The ICC cited their reasons for the cut as a combination of shortening the competition length and reducing the amount of mismatches, even though both theories have been blown out of the water both off and on the field respectively.
Yet, the ICC somehow believes that reducing the amount of teams at its showpiece event is going to contribute to its supposed goal of making cricket the #1 sport in the world. What?
I've spent more time than I should defending the sport on various message boards. I point out that the India vs Pakistan World Cup match drew a higher viewing audience than pro gridiron's Superbowl. I indicate that despite the sport being relatively concentrated in Commonwealth nations, it's more popular on an individual basis than any team sport outside of soccer and basketball (and I'm pretty sure basketball vs cricket is a tight affair, some people may argue cricket is more popular). I point out that if cricket wasn't a big deal, the likes of Pepsi and LG and other global brands wouldn't be long-term sponsors.
However, no more. I can in no conscience support a "World Cup" that exists only to protect the interests of a select number of cricket nations and treats the vast majority of its members as second-class.
It is a shame that none of the other Full Members showed any dissent. Maybe the fear of losing bilateral series with the Big 3 nations overcame any desire to show objection to the process. Maybe they were content to not risk losing to Ireland or Holland in future tournaments.
It's sad that the likes of Bangladesh, Zimbabwe and even Sri Lanka couldn't say, "Wait, we were once trying to get in the Big Dance, why should we shut the door on those trying to follow our footsteps."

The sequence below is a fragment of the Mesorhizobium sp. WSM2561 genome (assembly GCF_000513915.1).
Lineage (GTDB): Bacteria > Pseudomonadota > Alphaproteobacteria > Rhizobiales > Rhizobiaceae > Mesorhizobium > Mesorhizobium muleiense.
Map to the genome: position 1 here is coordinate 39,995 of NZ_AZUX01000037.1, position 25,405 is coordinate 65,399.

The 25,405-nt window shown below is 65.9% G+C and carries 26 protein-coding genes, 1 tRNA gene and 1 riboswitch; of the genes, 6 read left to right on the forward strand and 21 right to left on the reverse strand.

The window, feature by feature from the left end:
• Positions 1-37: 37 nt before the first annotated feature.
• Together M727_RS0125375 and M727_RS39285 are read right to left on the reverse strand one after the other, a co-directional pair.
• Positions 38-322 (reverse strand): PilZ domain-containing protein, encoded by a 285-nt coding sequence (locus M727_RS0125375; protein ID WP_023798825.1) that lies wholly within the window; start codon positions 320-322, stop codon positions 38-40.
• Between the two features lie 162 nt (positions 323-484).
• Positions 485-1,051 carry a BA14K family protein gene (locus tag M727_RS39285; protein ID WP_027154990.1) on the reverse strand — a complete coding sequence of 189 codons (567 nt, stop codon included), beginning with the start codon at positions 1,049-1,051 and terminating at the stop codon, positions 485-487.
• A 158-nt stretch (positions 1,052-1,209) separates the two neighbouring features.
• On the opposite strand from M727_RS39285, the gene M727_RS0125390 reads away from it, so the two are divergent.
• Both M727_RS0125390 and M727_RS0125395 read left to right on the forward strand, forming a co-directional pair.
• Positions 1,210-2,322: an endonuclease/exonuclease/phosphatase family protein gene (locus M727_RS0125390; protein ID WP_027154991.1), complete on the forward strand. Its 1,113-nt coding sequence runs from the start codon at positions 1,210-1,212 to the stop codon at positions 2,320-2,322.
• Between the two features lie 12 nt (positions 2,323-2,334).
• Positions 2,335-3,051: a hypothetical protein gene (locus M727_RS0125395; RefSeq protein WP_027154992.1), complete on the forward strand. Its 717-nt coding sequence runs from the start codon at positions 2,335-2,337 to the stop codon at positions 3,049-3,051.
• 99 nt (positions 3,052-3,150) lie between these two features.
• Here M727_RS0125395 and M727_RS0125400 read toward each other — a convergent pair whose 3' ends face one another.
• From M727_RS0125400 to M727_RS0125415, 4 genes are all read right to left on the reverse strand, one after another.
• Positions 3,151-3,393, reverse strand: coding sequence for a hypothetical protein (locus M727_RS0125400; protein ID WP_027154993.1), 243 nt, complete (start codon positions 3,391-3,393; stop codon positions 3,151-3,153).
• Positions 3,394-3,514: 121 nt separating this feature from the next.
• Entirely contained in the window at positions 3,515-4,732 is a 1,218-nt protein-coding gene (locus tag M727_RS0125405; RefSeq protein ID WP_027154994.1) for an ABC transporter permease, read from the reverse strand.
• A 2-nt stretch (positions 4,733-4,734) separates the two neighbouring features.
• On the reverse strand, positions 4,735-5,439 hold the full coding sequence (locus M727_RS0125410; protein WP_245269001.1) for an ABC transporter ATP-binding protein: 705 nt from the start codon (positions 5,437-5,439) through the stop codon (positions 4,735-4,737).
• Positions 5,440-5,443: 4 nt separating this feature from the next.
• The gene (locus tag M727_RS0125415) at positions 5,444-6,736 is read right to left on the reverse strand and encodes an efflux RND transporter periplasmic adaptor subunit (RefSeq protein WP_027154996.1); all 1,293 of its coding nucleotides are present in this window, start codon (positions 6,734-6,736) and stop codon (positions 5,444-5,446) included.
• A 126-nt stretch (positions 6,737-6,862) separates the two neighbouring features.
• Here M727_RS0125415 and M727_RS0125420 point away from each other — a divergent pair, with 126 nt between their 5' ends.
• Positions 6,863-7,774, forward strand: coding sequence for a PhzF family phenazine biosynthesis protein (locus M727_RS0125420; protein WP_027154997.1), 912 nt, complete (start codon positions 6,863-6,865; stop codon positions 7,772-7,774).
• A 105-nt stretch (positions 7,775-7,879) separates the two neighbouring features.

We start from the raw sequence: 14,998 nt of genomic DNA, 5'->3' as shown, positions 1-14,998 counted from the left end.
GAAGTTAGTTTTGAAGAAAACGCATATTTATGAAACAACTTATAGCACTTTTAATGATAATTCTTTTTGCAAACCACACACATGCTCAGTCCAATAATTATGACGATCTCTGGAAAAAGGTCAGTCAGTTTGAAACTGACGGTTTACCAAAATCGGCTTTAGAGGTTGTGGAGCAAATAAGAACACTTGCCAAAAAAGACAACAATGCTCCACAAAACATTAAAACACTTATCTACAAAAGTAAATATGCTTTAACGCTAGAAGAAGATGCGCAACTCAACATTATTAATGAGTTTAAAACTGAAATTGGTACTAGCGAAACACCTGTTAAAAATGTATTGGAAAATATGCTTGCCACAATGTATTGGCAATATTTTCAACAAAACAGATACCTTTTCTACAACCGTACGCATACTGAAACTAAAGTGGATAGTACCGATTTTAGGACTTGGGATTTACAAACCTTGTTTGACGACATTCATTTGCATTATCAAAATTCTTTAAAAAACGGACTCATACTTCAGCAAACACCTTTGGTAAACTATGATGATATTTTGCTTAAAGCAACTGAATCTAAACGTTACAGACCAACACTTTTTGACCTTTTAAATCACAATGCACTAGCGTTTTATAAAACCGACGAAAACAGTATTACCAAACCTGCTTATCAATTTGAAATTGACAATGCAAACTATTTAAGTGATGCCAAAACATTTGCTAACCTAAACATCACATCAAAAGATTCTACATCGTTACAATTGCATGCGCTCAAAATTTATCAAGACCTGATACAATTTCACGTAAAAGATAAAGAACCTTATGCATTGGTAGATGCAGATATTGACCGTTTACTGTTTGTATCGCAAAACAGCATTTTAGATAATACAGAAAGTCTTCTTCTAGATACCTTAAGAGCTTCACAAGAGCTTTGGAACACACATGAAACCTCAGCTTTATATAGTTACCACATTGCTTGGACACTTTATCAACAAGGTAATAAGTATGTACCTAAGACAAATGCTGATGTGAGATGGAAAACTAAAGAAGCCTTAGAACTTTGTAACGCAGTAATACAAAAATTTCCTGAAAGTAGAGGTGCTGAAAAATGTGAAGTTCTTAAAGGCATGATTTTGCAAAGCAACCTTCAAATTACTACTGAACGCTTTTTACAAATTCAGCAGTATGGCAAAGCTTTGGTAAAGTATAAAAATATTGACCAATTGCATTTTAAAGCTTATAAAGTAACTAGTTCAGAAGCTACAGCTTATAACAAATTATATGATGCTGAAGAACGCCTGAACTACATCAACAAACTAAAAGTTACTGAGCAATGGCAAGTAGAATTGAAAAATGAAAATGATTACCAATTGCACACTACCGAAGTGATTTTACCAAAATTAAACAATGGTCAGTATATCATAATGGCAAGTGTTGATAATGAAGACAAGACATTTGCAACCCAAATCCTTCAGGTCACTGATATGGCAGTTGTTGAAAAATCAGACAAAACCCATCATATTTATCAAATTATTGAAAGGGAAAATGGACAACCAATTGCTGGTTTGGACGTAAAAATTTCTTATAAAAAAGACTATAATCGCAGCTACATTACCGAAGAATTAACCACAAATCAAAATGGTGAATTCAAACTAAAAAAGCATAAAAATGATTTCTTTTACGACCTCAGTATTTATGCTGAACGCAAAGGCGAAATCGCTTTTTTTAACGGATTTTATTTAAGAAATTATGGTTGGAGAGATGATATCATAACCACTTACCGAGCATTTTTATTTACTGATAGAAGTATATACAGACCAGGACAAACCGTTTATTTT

It's sad that the West Indies, at the risk of fragmentation, didn't want to keep the door open for other small countries or territories to qualify for global competition without going through flaming hoops.
It's sad that the ECB is content to let Scotland and Ireland remain feeder programmes for England to pilfer their best talents.
It's also sad that the leading Associates haven't been more vocal with objections. Sure, we hear the outrage from individual players like Ed Joyce, Gary Wilson and Kevin O'Brien, but that's not enough. The actual cricket boards haven't been vocal, is this so they don't risk getting their (already limited) fixtures against Full Members reduced? What about those Associates with little to lose? The ones who'll never play against a higher tier nation and get pennies worth of funding?
The Essel group's venture, whatever it is, I wish them well, but I sadly don't see anybody showing the guts to break away from ICC-sanctioned events. Cricketers in Papua New Guinea or Namibia will continue their progress only to butt up on a glass ceiling with a crack big enough for maybe one at a time, every couple of years, to squeeze through (and possibly fall back down even faster).I'd prefer if the @icc were just honest and say - "It's nothing to do with cricket - we just want more money from tv."— Barry Chambers (@irishcricket1) June 27, 2015
It's not even like there's room for cricket to grow in current Member countries. Cricket's saturated in India and Pakistan. What sports are growing there? Soccer and basketball. It's already diminishing in the West Indies, and is only hovering around in England. In Australia and South Africa, it's one of three or four major team sports and isn't making any further inroads. It *has* grown rapidly in Afghanistan and a number of South Asian countries, however. It could shoot through the roof in China, but the ICC doesn't want the sport in the Olympics, so that possibility is dead in the water. Cricket's popularity can only shrink from this decision.
I'd encourage any young players from an Associate Member country with athletic talent to take up soccer or rugby instead. The barriers to national success aren't as high, unless you live in India, England or Australia. It makes no sense to dream of global success in a sport that does not want you to sniff it.
When the 2019 ICC Full Members Invitational starts, it will feature *more* matches and take a *longer* period of time to conclude. There will certainly be more dead rubber matches and we'll probably have even more blowout contests (of course in 2015 most of the blowouts were between Full Members anyway). TV audiences may be high, especially for the extra matches featuring India. But it can only go downhill from there, without the interest from outside the 'traditional' cricket nations, that may choose to embrace Rugby's or Basketball's World Cup that actually allows teams to qualify via a fair process.Football has 32 teams, rugby 20, @icc reducing it to 10. Ridiculous!#UcallitaWorldCup #Icallitadisgrace #whybother #closedshop #eliteclub— Kevin O'Brien (@KevinOBrien113) June 27, 2015